#shamanism #CarlJung #archetypes
The Cave of Forgotten Dreams is a documentary film by Werner Herzog about the Chauvet Cave in southern France. The film is shot entirely in 3-D. The cave was discovered in 1994 with hundreds of cave paintings dating from the Paleolithic age, around 30,000 years ago.
In his review, Peter Bradshaw, writes:
“Human beings are relatively absent from the pictures, indicating, perhaps, a sublime lack of self-awareness in this prehistoric artistry, although there is a representation of the human female form in apparent sexual congress with an animal. Were these paintings made in a secular artistic spirit–or were they part of a religious ritual? Or are both these ‘artistic’ and ‘religious’ dimensions subservient to something else, some third aspect that has been faced by time is utterly beyond our wit to guess that?”
In my opinion the third aspect points to shamanistic rituals. In The Strong Eye of Shamanism, Robert E Ryan, PhD, thoroughly explores the archetypal patterns shamans have employed for well over 30,000 years. His book is largely based on the ideas of Carl Jung and depth psychology. He writes “the archetypal symbol is experienced by the psyche as vitally meaningful. It precipitates a transformation of consciousness that is ‘the natural analogue of religious initiation ceremonies,’ uniting man with the transpersonal aspect of his mind, which reaches back into the world of instinct and nature itself (17).”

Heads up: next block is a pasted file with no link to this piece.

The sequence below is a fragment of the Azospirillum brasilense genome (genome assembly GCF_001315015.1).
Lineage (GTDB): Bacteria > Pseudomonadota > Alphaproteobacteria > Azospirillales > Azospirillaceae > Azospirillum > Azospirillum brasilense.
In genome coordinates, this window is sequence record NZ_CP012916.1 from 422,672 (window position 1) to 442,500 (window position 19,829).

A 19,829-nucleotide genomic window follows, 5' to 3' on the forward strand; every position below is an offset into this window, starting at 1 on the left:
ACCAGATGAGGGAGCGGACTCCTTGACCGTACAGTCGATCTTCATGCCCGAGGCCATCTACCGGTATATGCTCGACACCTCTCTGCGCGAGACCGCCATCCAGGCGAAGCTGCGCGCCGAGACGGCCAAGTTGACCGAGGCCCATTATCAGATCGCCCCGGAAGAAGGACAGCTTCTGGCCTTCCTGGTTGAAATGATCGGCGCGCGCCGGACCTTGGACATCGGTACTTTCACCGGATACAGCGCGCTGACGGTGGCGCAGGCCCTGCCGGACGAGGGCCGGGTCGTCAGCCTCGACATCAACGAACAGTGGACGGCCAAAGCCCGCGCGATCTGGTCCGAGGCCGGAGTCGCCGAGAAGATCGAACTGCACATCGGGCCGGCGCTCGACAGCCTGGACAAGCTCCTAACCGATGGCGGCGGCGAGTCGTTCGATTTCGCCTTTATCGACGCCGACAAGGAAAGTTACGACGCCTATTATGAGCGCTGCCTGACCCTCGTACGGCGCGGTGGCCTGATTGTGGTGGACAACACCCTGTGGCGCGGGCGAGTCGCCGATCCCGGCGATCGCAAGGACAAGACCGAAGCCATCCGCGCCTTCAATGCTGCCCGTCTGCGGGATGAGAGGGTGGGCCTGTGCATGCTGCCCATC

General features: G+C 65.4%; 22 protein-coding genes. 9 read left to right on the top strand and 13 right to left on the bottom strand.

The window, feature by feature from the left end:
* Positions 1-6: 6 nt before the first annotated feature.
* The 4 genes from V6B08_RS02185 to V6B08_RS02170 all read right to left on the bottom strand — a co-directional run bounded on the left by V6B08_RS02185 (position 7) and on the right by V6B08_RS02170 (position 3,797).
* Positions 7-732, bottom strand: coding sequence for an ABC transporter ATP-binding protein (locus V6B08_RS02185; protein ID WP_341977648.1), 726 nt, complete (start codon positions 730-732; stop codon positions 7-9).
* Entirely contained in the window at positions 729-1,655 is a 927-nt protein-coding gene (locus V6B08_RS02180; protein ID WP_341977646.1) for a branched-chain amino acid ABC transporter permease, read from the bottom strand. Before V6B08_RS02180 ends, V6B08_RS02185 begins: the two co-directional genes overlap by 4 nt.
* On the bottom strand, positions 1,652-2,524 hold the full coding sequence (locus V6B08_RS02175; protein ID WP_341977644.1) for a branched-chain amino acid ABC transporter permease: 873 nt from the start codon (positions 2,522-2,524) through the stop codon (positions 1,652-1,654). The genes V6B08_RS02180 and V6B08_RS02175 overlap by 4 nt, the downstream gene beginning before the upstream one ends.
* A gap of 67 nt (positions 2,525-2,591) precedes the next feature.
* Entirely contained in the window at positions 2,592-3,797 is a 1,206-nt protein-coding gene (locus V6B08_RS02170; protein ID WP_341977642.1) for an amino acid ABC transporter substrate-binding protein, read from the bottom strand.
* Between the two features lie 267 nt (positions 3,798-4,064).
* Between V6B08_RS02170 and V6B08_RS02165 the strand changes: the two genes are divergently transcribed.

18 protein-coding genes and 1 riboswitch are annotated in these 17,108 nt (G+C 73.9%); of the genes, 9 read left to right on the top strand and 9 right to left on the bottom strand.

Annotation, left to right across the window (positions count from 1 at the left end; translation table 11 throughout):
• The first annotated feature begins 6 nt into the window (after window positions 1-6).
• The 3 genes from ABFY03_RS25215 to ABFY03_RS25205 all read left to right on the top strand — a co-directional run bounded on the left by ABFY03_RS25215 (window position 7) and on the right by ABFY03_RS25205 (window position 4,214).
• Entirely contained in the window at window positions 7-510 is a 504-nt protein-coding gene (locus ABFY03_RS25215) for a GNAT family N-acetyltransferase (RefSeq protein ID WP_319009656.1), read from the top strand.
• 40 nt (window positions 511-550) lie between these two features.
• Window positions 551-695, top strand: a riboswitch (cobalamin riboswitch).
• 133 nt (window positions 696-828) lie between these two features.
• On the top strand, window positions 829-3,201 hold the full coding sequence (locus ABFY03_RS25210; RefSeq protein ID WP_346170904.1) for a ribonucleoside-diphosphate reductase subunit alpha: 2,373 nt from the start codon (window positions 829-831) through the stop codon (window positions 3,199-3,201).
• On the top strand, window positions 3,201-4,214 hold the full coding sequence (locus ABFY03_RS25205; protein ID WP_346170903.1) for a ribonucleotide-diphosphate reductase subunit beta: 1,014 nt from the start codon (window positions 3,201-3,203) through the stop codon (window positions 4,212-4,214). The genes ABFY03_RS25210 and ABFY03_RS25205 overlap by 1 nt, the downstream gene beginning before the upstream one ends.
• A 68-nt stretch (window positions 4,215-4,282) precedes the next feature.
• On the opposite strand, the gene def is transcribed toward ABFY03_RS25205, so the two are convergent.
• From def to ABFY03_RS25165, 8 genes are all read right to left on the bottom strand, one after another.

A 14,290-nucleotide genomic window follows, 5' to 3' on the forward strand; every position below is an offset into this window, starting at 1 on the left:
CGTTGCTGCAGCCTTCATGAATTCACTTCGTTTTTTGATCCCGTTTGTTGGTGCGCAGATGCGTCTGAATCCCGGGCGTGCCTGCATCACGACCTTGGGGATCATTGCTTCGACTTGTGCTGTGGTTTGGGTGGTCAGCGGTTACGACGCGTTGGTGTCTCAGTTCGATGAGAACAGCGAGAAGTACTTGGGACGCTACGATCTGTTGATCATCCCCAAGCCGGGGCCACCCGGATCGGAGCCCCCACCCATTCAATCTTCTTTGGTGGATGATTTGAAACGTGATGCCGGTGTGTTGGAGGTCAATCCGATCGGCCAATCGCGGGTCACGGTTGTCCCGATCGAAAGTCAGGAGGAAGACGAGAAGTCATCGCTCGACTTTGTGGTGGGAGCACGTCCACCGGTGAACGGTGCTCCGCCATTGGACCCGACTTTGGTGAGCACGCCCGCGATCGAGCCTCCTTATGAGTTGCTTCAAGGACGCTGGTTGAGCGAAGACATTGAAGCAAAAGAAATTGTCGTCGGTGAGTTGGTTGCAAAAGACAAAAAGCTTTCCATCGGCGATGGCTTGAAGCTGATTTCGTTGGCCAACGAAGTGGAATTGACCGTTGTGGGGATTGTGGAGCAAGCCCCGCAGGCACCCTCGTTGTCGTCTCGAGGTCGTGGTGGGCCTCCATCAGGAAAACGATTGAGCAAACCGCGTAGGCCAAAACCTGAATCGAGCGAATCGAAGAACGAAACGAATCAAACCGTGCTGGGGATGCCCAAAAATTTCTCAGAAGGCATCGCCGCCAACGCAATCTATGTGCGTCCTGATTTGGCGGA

Herzog says the pictures of animals in the cave represent the beginnings of the modern human soul.
I’m excited about the release of this movie and I cannot wait to see it for myself.